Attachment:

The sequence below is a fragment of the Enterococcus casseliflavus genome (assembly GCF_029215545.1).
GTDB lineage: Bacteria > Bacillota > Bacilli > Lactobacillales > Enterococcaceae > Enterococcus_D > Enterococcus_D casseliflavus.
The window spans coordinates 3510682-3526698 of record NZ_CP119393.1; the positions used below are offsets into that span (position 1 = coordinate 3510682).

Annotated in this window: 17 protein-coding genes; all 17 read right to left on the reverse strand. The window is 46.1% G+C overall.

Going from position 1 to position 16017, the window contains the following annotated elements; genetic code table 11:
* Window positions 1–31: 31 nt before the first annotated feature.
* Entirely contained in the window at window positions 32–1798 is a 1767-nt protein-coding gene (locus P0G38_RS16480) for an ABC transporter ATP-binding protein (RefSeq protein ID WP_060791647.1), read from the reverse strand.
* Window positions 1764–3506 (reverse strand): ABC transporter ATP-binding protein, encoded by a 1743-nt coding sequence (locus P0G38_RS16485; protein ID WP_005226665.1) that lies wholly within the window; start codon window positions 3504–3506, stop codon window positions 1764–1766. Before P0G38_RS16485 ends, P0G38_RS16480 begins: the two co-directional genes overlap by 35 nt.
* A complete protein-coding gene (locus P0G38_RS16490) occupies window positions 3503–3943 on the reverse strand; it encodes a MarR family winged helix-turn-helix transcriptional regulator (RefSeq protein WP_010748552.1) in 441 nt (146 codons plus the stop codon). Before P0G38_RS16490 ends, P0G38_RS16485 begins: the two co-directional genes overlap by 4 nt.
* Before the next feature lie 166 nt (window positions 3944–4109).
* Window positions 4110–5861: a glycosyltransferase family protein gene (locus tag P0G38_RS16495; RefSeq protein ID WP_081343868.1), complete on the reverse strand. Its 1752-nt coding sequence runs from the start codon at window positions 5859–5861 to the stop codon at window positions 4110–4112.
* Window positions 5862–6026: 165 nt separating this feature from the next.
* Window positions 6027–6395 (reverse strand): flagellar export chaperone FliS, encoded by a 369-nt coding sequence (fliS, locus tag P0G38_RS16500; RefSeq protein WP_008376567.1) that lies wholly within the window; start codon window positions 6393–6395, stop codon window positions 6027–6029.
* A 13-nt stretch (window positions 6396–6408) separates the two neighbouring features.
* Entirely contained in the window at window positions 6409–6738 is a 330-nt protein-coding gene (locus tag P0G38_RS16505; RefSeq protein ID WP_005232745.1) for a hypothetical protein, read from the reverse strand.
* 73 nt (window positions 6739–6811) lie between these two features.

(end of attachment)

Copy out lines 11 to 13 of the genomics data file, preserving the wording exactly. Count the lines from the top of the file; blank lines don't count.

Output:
* Window positions 4110–5861: a glycosyltransferase family protein gene (locus tag P0G38_RS16495; RefSeq protein ID WP_081343868.1), complete on the reverse strand. Its 1752-nt coding sequence runs from the start codon at window positions 5859–5861 to the stop codon at window positions 4110–4112.
* Window positions 5862–6026: 165 nt separating this feature from the next.
* Window positions 6027–6395 (reverse strand): flagellar export chaperone FliS, encoded by a 369-nt coding sequence (fliS, locus tag P0G38_RS16500; RefSeq protein WP_008376567.1) that lies wholly within the window; start codon window positions 6393–6395, stop codon window positions 6027–6029.